Humans are fallen creatures, victims of the devil’s trickery as described in Genesis. Allusions or direct references to Adam, the Garden of Eden, and original sin occur throughout the play. In the first act, Shakespeare discloses that King Hamlet died in an orchard (Garden of Eden) from the bite of a serpent (Claudius). Later, Hamlet alludes to the burdens imposed by original sin when he says, in his famous “To be, or not to be” soliloquy, that the “flesh is heir to” tribulation in the form of “heart-ache” and a “thousand natural shocks” (3. . 72-73). In the third scene of the same act, Claudius compares himself with the biblical Cain. In Genesis, Cain, the first son of Adam and Eve, kills his brother, Abel, the second son, after God accepts Abel’s sacrifice but not Cain’s. Like Cain, Claudius kills his brother, old King Hamlet. Claudius recognizes his Cain-like crime when he says: O, my offence is rank, it smells to heaven; It hath the primal eldest curse5 upon ’t, A brother’s murder. (3. 3. 42-44)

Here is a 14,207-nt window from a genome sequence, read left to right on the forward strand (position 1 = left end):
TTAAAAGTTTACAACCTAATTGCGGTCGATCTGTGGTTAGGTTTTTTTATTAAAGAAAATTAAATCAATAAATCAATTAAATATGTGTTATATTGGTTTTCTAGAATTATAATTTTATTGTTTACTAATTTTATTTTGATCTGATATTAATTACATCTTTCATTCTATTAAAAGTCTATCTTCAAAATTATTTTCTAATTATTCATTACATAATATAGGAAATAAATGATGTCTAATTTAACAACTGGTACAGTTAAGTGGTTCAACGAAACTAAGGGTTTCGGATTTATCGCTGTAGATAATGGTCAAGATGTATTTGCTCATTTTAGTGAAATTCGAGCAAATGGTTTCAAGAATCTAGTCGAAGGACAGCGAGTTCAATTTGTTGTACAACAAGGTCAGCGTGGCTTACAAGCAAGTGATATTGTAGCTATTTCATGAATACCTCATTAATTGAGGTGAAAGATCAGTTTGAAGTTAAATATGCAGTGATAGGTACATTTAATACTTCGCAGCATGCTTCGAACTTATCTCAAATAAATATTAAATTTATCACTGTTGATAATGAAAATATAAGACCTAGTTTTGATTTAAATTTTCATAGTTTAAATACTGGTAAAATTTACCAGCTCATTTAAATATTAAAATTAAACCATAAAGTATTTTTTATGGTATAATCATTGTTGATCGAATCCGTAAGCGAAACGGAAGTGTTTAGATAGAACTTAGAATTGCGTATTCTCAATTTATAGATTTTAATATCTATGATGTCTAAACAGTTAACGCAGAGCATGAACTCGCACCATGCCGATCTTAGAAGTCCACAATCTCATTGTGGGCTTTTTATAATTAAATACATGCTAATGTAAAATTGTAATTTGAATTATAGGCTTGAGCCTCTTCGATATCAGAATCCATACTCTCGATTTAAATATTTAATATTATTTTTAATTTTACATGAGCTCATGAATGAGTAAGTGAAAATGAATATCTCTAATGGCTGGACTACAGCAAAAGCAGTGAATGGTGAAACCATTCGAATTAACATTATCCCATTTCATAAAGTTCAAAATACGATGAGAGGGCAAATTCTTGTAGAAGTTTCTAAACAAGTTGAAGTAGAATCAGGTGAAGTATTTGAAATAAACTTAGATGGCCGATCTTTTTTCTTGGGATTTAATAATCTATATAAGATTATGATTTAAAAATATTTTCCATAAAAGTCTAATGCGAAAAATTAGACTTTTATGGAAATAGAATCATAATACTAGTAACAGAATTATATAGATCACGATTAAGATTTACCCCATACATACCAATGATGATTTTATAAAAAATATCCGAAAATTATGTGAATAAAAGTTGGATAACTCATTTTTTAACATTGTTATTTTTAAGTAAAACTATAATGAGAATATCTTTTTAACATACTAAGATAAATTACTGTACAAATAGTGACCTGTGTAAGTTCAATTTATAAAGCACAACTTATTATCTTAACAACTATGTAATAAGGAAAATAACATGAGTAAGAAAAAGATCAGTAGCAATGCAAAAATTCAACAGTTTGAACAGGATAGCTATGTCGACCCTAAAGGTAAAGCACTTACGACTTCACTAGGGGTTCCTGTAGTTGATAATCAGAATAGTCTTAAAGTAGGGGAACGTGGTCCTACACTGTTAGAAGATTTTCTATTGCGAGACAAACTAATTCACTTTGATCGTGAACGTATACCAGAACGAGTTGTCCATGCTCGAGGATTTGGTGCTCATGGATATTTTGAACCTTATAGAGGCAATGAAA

In Act V, the second gravedigger tells the first gravedigger that Ophelia, who apparently committed suicide, would not receive a Christian burial if she were a commoner instead of a noble. In his reply, the first gravedigger refers directly to Adam: “Why, there thou sayest: and the more pity that great folk should have countenance in this world to drown or hang themselves more than their even Christian. Come, my spade. There is no ancient gentlemen but gardeners, ditchers, and grave-makers: they hold up Adam’s profession” (5. . 13). After the gravedigger tosses Yorick’s skull to Hamlet, the prince observes: “That skull had a tongue in it, and could sing once: how the knave jowls it to the ground, as if it were Cain’s jaw-bone, that did the first murder! ” (5. 1. 34). All of these references to Genesis seem to suggest that Hamlet is a kind of Everyman who inherits “the slings and arrows of outrageous fortune”—that is, the effects of original sin.